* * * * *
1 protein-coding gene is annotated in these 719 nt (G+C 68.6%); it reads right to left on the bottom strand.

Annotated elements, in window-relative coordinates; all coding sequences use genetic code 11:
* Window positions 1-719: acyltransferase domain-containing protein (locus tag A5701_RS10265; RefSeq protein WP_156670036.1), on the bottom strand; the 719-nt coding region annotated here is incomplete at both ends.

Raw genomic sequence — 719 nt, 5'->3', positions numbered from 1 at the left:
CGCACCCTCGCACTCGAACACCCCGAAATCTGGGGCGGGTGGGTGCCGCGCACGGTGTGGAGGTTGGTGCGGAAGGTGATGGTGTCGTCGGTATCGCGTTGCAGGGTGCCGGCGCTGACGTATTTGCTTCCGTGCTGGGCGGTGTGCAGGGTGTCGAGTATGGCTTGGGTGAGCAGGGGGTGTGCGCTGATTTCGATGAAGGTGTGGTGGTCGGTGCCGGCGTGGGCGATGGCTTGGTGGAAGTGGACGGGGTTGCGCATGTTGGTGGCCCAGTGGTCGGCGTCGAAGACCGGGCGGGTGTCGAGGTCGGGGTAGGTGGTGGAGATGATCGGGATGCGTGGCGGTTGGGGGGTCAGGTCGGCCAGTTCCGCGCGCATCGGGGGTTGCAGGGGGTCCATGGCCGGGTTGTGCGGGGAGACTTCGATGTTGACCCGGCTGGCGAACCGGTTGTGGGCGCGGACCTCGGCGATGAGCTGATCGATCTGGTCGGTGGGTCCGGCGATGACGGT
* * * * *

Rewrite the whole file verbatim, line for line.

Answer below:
1 protein-coding gene is annotated in these 719 nt (G+C 68.6%); it reads right to left on the bottom strand.

Annotated elements, in window-relative coordinates; all coding sequences use genetic code 11:
* Window positions 1-719: acyltransferase domain-containing protein (locus tag A5701_RS10265; RefSeq protein WP_156670036.1), on the bottom strand; the 719-nt coding region annotated here is incomplete at both ends.

Raw genomic sequence — 719 nt, 5'->3', positions numbered from 1 at the left:
CGCACCCTCGCACTCGAACACCCCGAAATCTGGGGCGGGTGGGTGCCGCGCACGGTGTGGAGGTTGGTGCGGAAGGTGATGGTGTCGTCGGTATCGCGTTGCAGGGTGCCGGCGCTGACGTATTTGCTTCCGTGCTGGGCGGTGTGCAGGGTGTCGAGTATGGCTTGGGTGAGCAGGGGGTGTGCGCTGATTTCGATGAAGGTGTGGTGGTCGGTGCCGGCGTGGGCGATGGCTTGGTGGAAGTGGACGGGGTTGCGCATGTTGGTGGCCCAGTGGTCGGCGTCGAAGACCGGGCGGGTGTCGAGGTCGGGGTAGGTGGTGGAGATGATCGGGATGCGTGGCGGTTGGGGGGTCAGGTCGGCCAGTTCCGCGCGCATCGGGGGTTGCAGGGGGTCCATGGCCGGGTTGTGCGGGGAGACTTCGATGTTGACCCGGCTGGCGAACCGGTTGTGGGCGCGGACCTCGGCGATGAGCTGATCGATCTGGTCGGTGGGTCCGGCGATGACGGT